Industry in danger


We knew this year would be challenging with our six funding councils looking at their Long Term Plans (LTP) for the 2025-2035 period, with all areas of the budget coming under close scrutiny.

Based on what we know from the consultation process so far, we have grave and growing concerns about proposed council funding cuts for Hamilton and Waikato Tourism (HWT) and the resulting impact on our Waikato visitor sector.

Nicola Greenwell.

At a meeting last November, Hamilton City councillors voted in favour of the draft LTP budget with a 50 per cent cut to funding for HWT, equating to $357,000.

Similar funding reductions are being tabled by some of the other five Waikato councils that partner us  – Waipā District Council is proposing a 20 per cent decrease, Waikato District Council a 50 per cent reduction,  Waitomo District Council have indicated a significant cut, Matamata-Piako District Council are proposing to hold and at the time of writing this, Ōtorohanga District Council is yet to confirm their funding decision.

HWT’s annual operating budget at $1.343 million is already one of the lowest across the country – only three of New Zealand’s 31 regional tourism organisations receive less per capita. The relatively small savings in council budgets will have a huge impact on our activity and will put at risk millions of dollars in visitor spending, which impacts business sustainability and jobs.

Currently, tourism directly employs more than 12,000 people across the region and is a key contributor to the region’s GDP, providing $1.9billion a year in visitor spending – adding an average of $5.1 million each day to the region’s economy.

Nick Andreef, CEO Waitomo Adventures. Photo: Supplied.

It provides jobs, enriches culture and provides community vibrancy through its support for cafes, restaurants, hospitality venues and events in our city and towns. Our share of the market sees the Waikato ranked fifth highest when it comes to visitor spend and we host 9.7 per cent of all New Zealand business events, attracting 94,400 delegates last year.

So, some may say that tourism is already doing well and therefore continued sustained investment in regional tourism organisations (RTO) isn’t required. However, we know that the compounded investment to date in the RTO from our council partners has enabled and assisted these great results, and any significant funding cuts have the potential to have a devastating impact on the many Waikato businesses and residents that directly and indirectly rely on the visitor sector for their livelihoods.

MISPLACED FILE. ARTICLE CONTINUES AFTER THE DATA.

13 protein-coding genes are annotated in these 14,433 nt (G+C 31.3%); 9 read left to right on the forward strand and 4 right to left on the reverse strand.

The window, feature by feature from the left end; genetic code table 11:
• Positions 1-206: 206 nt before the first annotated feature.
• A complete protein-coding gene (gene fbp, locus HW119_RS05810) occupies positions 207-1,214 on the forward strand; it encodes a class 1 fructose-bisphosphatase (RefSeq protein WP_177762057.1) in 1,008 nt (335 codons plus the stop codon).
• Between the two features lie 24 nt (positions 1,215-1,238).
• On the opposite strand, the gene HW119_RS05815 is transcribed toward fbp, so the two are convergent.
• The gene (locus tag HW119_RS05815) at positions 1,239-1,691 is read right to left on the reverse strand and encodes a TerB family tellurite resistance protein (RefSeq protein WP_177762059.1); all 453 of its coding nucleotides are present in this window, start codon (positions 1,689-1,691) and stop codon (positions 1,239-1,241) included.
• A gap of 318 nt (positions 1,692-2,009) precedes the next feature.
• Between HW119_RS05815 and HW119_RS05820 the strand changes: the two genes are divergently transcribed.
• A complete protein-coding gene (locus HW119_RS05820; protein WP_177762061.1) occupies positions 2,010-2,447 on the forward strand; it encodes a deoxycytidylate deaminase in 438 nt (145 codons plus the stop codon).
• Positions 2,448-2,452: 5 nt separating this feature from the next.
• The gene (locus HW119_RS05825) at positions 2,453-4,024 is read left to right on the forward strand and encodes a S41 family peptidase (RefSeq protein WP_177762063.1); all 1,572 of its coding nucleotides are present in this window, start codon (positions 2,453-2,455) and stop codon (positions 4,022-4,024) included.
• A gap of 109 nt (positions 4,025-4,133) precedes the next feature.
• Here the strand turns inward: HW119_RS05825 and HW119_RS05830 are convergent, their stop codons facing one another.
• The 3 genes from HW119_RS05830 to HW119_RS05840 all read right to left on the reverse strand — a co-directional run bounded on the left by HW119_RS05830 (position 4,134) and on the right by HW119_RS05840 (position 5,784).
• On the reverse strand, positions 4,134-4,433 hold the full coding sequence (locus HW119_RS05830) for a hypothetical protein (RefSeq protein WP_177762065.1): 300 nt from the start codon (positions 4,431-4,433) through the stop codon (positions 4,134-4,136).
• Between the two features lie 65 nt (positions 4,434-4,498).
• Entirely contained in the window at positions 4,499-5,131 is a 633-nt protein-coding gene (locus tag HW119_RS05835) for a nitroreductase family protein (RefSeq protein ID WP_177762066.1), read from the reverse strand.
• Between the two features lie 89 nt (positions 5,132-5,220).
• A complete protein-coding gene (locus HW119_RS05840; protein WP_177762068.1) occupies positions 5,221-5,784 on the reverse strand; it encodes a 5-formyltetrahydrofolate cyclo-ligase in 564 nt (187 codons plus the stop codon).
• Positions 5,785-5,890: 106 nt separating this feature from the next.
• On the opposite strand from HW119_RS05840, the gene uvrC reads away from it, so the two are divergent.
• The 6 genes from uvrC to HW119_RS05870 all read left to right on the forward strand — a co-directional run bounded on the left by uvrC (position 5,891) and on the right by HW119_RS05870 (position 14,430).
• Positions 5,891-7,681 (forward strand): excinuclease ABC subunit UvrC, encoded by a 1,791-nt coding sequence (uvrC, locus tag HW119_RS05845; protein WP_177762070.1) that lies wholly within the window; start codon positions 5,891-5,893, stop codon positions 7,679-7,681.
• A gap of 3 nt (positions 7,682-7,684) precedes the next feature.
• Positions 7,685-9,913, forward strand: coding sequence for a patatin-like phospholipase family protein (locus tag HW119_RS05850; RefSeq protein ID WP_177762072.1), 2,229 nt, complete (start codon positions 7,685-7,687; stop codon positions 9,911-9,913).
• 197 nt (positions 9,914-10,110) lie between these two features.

National and international figures clearly show that reductions or cessation in investment creates a loss of momentum, and the growth trajectory and market share of visitators is detrimentally impacted.

In fact, it happened here before when the Waikato organisation was closed in 2006. There was a clear decline in visitor numbers, spend, bed nights and employment until 2011 when the RTO was re-established, and the growth trajectories began to return.

Rangiriri Paa runs ‘We Survived Annihilation’ education and professional learning development tours to show the origins of the King movement, the intent of the Crown invasion and intergenerational trauma. Photo: Mary Anne Gill.

This is because it is the conductor of the visitor sector orchestra – working behind the scenes to bring the industry together and to facilitate, drive and enable growth. We are the delivery arm for Councils to achieve success across many of LTP outcomes such as economic benefit, environmental care, infrastructure development and community pride. It is a partnership of mutual benefit, and the Council’s continued investment in the RTO should be viewed as an investment in the social, cultural, environmental and economic wellbeing of the communities we operate in.

Of course we understand, like all businesses, councils up and down the country are facing rising costs, tight budgets, and tough decisions; some of which are needed to reset the fiscal situation into the future. However, as a high performing and valuable sector, their investment and partnership in tourism and the hundreds of local jobs and millions of dollars in visitor spending should not be sacrificed.

Public consultation on the city and districts’ draft Long-Term Plans takes place in March and April, and we encourage everyone who directly and indirectly benefits from the visitor sector to have their say.

Now is the time for people to stand up for tourism, events and hospitality sectors and the multitude of flow-on benefits they provide to Waikato communities – there’s too much at risk not to.

See: ‘Untenable’ hit for tourism





About Author

Nicola Greenwell

Interim General Manager, Hamilton & Waikato Tourism